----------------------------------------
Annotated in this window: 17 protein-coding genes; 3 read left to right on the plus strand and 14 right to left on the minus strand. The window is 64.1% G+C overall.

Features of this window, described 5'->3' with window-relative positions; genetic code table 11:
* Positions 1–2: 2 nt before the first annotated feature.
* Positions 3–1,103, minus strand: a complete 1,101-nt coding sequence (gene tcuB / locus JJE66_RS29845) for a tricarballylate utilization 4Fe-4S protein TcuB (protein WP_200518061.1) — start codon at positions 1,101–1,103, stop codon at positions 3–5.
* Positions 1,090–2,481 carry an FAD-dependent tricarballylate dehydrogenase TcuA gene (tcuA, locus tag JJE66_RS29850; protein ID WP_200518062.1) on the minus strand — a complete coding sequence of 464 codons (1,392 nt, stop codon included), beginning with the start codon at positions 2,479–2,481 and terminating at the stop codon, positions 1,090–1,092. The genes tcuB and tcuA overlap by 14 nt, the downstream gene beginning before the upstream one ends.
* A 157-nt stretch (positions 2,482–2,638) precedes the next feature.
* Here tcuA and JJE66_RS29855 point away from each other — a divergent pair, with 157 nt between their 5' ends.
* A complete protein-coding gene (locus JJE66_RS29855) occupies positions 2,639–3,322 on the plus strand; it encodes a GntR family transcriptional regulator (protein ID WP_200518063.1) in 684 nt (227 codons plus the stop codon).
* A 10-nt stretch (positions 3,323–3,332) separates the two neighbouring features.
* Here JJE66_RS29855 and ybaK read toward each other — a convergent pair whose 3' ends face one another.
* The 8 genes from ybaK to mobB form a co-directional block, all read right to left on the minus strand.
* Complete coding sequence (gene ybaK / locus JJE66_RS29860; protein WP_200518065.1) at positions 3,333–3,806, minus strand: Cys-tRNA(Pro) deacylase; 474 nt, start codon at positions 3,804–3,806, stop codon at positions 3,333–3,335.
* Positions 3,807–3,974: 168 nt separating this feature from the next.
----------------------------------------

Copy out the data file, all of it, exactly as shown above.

Annotated in this window: 17 protein-coding genes; 3 read left to right on the plus strand and 14 right to left on the minus strand. The window is 64.1% G+C overall.

Features of this window, described 5'->3' with window-relative positions; genetic code table 11:
* Positions 1–2: 2 nt before the first annotated feature.
* Positions 3–1,103, minus strand: a complete 1,101-nt coding sequence (gene tcuB / locus JJE66_RS29845) for a tricarballylate utilization 4Fe-4S protein TcuB (protein WP_200518061.1) — start codon at positions 1,101–1,103, stop codon at positions 3–5.
* Positions 1,090–2,481 carry an FAD-dependent tricarballylate dehydrogenase TcuA gene (tcuA, locus tag JJE66_RS29850; protein ID WP_200518062.1) on the minus strand — a complete coding sequence of 464 codons (1,392 nt, stop codon included), beginning with the start codon at positions 2,479–2,481 and terminating at the stop codon, positions 1,090–1,092. The genes tcuB and tcuA overlap by 14 nt, the downstream gene beginning before the upstream one ends.
* A 157-nt stretch (positions 2,482–2,638) precedes the next feature.
* Here tcuA and JJE66_RS29855 point away from each other — a divergent pair, with 157 nt between their 5' ends.
* A complete protein-coding gene (locus JJE66_RS29855) occupies positions 2,639–3,322 on the plus strand; it encodes a GntR family transcriptional regulator (protein ID WP_200518063.1) in 684 nt (227 codons plus the stop codon).
* A 10-nt stretch (positions 3,323–3,332) separates the two neighbouring features.
* Here JJE66_RS29855 and ybaK read toward each other — a convergent pair whose 3' ends face one another.
* The 8 genes from ybaK to mobB form a co-directional block, all read right to left on the minus strand.
* Complete coding sequence (gene ybaK / locus JJE66_RS29860; protein WP_200518065.1) at positions 3,333–3,806, minus strand: Cys-tRNA(Pro) deacylase; 474 nt, start codon at positions 3,804–3,806, stop codon at positions 3,333–3,335.
* Positions 3,807–3,974: 168 nt separating this feature from the next.